What’s big, orange and covered in LEDs? This start-up’s new approach to self-driving cars

From the outside, many driverless vehicles now on American roads look a lot like their conventional, human-driven counterparts.

But one self-driving vehicle being tested as part of a new pilot program in Texas is designed not to blend in but to stand out — and in a big way. Its bright orange exterior is emblazoned with the words “Self-Driving Vehicle,” and it features billboard-like LED displays that alert nearby motorists and pedestrians with heads-up messages like “going now, don’t cross” and “waiting for you.”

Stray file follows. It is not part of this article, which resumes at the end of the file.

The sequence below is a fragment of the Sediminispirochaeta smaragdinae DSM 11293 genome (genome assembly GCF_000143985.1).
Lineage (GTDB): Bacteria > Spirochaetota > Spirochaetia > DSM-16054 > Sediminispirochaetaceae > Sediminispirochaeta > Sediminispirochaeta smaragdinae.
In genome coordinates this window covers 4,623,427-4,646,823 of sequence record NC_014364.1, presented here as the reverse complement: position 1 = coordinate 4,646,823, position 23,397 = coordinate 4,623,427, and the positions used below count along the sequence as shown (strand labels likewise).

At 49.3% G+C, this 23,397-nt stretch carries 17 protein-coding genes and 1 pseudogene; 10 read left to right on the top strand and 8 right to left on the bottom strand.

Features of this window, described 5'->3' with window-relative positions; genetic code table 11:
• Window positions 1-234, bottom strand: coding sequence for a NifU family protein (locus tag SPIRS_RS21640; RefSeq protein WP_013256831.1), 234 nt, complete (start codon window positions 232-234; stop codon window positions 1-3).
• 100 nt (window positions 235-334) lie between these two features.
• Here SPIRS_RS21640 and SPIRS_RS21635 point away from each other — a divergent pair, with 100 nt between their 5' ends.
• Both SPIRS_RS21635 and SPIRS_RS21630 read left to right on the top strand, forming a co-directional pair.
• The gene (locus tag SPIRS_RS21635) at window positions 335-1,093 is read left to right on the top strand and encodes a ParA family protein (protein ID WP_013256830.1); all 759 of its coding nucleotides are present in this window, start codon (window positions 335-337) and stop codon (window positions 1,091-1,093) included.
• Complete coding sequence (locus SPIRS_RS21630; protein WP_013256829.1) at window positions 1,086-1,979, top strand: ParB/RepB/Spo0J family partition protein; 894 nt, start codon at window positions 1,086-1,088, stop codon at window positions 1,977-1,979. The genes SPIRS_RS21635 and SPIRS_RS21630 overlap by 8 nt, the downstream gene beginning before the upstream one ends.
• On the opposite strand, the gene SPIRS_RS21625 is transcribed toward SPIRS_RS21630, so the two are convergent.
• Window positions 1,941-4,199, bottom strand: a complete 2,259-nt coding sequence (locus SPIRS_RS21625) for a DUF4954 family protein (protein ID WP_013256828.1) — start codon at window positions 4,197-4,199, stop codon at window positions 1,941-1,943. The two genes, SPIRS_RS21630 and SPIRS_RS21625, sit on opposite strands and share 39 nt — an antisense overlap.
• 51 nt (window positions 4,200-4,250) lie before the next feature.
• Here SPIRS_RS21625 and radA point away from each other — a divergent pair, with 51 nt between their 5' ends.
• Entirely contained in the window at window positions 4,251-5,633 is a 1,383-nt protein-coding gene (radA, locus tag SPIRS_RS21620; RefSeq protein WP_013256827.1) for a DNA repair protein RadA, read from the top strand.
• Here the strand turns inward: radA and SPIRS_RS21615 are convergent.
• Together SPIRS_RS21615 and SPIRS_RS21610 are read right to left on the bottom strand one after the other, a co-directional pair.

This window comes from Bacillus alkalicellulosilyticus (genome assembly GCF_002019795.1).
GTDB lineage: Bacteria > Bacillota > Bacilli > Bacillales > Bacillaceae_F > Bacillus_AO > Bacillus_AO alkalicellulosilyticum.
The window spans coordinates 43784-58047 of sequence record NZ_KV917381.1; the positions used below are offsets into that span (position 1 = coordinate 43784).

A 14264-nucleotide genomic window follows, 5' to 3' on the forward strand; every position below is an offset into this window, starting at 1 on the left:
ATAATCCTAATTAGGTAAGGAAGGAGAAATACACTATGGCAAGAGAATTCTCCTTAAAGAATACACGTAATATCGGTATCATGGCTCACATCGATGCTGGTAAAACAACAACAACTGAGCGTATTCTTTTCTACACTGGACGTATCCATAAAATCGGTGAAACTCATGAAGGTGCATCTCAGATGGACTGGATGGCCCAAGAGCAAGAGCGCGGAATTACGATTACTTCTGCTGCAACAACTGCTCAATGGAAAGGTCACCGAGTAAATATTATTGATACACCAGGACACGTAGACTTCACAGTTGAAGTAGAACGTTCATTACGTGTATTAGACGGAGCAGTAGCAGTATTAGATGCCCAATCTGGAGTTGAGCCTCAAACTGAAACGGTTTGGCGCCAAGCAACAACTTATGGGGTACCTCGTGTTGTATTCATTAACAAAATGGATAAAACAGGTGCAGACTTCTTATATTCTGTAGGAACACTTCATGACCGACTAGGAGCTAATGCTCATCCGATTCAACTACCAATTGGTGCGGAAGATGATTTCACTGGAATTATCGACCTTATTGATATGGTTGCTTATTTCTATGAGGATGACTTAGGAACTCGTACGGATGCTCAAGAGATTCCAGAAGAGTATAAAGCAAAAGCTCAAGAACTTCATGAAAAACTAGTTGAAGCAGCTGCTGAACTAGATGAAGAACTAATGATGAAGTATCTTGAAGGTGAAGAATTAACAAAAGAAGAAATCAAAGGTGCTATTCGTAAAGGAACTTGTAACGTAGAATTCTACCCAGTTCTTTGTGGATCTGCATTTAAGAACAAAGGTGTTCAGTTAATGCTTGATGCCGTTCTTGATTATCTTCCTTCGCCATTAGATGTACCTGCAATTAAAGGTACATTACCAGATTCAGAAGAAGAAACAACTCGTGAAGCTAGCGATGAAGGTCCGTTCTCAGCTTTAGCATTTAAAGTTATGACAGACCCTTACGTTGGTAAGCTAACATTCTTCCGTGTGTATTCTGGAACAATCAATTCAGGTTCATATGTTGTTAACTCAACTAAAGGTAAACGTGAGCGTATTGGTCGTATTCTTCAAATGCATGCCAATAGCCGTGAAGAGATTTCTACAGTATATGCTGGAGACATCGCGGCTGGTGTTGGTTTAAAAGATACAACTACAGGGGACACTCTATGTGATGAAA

“We want people to know that they’re around a self-driving vehicle, which by its nature does not behave like a human driver,” Bijit Halder, the product development and deployment lead for Drive.ai, the Mountain View, California, firm that developed the heavily modified Nissan NV200 vans, told NBC News MACH in an email. “That’s why we deliberately chose to make our vehicles bright orange; we want them to stand out.”